When the forces of life knock you down, resilience is needed to stand tall and strong beside you, to help you up, to complete the God-given task before you. However, I consider my life worth nothing to me; my only aim is to finish the race and complete the task the Lord Jesus has given me—the task of testifying to the good news of God’s grace (Acts 20:24, NIV). For example, if you are pursuing financial freedom and you feel knocked down when your car needs major repairs beyond your budget, get back up and challenge yourself to work with your monies and trust God to provide what you don’t have.
Life was not meant for us to journey alone. Support is another powerful companion. God reminds you He is with you always and will never leave you on your own. He also encourages you to support one another, to come alongside each other in your joys and struggles. Therefore, as God’s chosen people, holy and dearly loved, clothe yourselves with compassion, kindness, humility, gentleness and patience. Let the message of Christ dwell among you richly as you teach and admonish one another with all wisdom through psalms, hymns, and songs from the Spirit, singing to God with gratitude in your hearts (Colossians 3:12, 16, NIV). For example, a husband whose wife has died needs the support of other men to spend time with him in social settings, to pray for him, and check in on him regarding his daily needs during this time of transition. Another example is a single woman desiring marriage. There is much value in married women spending time with her to encourage and pray for her as well as enjoying social times of games, movies, or dinner together.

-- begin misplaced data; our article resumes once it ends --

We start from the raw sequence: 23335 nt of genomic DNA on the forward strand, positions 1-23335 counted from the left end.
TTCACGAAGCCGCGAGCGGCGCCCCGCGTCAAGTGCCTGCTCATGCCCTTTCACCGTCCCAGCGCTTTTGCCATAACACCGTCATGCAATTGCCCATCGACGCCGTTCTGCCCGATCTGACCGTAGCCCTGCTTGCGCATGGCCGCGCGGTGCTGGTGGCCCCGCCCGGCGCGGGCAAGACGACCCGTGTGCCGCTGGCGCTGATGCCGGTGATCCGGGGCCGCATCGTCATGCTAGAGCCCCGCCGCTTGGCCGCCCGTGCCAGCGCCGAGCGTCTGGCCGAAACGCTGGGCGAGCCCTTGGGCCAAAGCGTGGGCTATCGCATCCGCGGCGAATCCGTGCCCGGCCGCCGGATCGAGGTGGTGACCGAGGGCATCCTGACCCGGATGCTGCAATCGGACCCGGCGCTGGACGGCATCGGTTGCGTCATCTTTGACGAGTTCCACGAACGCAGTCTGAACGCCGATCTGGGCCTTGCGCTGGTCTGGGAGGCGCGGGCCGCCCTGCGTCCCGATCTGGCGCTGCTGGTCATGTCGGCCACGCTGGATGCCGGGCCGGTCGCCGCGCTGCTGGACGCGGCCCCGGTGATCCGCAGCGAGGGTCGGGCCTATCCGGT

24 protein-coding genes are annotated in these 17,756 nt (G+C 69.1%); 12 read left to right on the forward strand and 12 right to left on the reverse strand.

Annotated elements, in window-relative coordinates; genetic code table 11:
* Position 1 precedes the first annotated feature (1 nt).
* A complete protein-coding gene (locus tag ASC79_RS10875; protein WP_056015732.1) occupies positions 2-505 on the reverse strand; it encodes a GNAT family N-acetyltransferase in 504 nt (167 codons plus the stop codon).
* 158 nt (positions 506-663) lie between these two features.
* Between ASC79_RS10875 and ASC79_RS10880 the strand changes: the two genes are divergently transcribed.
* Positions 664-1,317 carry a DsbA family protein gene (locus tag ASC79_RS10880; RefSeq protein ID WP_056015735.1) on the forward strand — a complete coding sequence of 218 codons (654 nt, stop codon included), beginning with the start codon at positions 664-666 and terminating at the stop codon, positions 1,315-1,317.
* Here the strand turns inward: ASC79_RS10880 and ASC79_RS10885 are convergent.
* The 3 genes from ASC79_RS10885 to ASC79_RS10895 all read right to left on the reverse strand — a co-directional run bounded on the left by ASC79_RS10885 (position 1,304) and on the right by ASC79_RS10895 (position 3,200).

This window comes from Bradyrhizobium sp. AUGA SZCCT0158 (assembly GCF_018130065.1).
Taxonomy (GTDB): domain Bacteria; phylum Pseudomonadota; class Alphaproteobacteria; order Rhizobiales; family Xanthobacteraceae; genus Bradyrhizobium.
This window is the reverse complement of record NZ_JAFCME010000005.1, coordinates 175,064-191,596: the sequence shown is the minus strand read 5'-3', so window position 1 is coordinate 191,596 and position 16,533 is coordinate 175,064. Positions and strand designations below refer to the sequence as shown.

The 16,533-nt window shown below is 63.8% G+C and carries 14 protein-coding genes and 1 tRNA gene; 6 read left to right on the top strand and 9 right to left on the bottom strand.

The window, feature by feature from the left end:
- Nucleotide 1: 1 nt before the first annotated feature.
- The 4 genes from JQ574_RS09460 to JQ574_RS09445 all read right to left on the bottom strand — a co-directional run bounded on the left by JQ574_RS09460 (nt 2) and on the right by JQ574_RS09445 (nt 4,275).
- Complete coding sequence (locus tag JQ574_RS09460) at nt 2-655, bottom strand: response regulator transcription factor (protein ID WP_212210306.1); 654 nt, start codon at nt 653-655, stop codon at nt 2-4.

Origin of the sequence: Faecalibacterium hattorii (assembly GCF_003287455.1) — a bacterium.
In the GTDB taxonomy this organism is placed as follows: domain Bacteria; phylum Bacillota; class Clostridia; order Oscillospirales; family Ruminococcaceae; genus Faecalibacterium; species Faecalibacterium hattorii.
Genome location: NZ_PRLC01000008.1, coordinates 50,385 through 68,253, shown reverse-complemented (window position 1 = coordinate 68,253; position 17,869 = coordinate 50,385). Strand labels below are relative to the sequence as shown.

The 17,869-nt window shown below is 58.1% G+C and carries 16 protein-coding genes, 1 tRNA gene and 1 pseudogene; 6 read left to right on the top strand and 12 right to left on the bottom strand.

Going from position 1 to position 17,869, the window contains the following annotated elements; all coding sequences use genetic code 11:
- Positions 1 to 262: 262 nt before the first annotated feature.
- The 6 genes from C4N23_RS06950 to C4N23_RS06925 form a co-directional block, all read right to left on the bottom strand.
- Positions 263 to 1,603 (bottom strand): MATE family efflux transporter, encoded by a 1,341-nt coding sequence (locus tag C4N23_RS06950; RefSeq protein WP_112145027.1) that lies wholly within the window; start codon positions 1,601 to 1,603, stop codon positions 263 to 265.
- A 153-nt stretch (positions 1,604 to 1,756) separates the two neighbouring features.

The role of perspective is two-fold. It is essential to see your present situation as one part, one step, or one season of your life story. And, secondly, it is important to see your present challenge from God’s viewpoint, from the beginning of your life to its end. And we know that in all things God works for the good of those who love him, who have been called according to his purpose (Romans 8:28, NIV). For example, many women who are in a “waiting for marriage” stage of their journey have to keep focus on their present season of growth as God speaks it to them as well as being reminded that their life does move from season to season. This season is not their entire life.
Lastly, and definitely not the least of the eight, is endurance. It is defined as going the distance for as long as it takes to fully and completely experience growth in one part of your journey in order to be prepared for the next step of your journey. Visualize this as a door opening to a long passageway that, if traveled well, opens to another door to another life passageway. Each contributes to specific growth, but linked together, they build on each other. God works all your experiences in the mix of your past, present, and future to grow and develop you. As you journey well, not perfectly, but in agreement with Him, you are able to encourage others to travel alongside you as you pursue being an example to others. Those who trust in the Lord are like Mount Zion, which cannot be shaken but endures forever (Psalms 125:1, NIV).